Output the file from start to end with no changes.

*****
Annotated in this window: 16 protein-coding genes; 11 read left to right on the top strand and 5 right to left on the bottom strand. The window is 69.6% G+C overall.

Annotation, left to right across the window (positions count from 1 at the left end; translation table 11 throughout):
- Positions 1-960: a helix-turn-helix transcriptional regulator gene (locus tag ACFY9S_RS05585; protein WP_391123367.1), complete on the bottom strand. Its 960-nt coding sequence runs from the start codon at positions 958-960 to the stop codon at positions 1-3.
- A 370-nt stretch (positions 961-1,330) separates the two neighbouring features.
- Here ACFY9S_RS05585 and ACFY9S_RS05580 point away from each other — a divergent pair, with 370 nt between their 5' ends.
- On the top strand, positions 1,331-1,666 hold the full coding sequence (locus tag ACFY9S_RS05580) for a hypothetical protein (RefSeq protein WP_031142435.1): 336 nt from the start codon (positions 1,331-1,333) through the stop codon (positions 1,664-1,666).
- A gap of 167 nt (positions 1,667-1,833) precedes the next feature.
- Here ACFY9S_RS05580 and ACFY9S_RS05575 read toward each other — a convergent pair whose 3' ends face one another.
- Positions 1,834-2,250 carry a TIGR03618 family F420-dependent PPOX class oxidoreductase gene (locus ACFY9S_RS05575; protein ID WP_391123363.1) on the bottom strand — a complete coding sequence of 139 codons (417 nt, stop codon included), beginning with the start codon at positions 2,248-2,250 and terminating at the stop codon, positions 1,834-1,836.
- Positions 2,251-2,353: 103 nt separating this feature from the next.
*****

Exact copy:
Annotated in this window: 16 protein-coding genes; 11 read left to right on the top strand and 5 right to left on the bottom strand. The window is 69.6% G+C overall.

Annotation, left to right across the window (positions count from 1 at the left end; translation table 11 throughout):
- Positions 1-960: a helix-turn-helix transcriptional regulator gene (locus tag ACFY9S_RS05585; protein WP_391123367.1), complete on the bottom strand. Its 960-nt coding sequence runs from the start codon at positions 958-960 to the stop codon at positions 1-3.
- A 370-nt stretch (positions 961-1,330) separates the two neighbouring features.
- Here ACFY9S_RS05585 and ACFY9S_RS05580 point away from each other — a divergent pair, with 370 nt between their 5' ends.
- On the top strand, positions 1,331-1,666 hold the full coding sequence (locus tag ACFY9S_RS05580) for a hypothetical protein (RefSeq protein WP_031142435.1): 336 nt from the start codon (positions 1,331-1,333) through the stop codon (positions 1,664-1,666).
- A gap of 167 nt (positions 1,667-1,833) precedes the next feature.
- Here ACFY9S_RS05580 and ACFY9S_RS05575 read toward each other — a convergent pair whose 3' ends face one another.
- Positions 1,834-2,250 carry a TIGR03618 family F420-dependent PPOX class oxidoreductase gene (locus ACFY9S_RS05575; protein ID WP_391123363.1) on the bottom strand — a complete coding sequence of 139 codons (417 nt, stop codon included), beginning with the start codon at positions 2,248-2,250 and terminating at the stop codon, positions 1,834-1,836.
- Positions 2,251-2,353: 103 nt separating this feature from the next.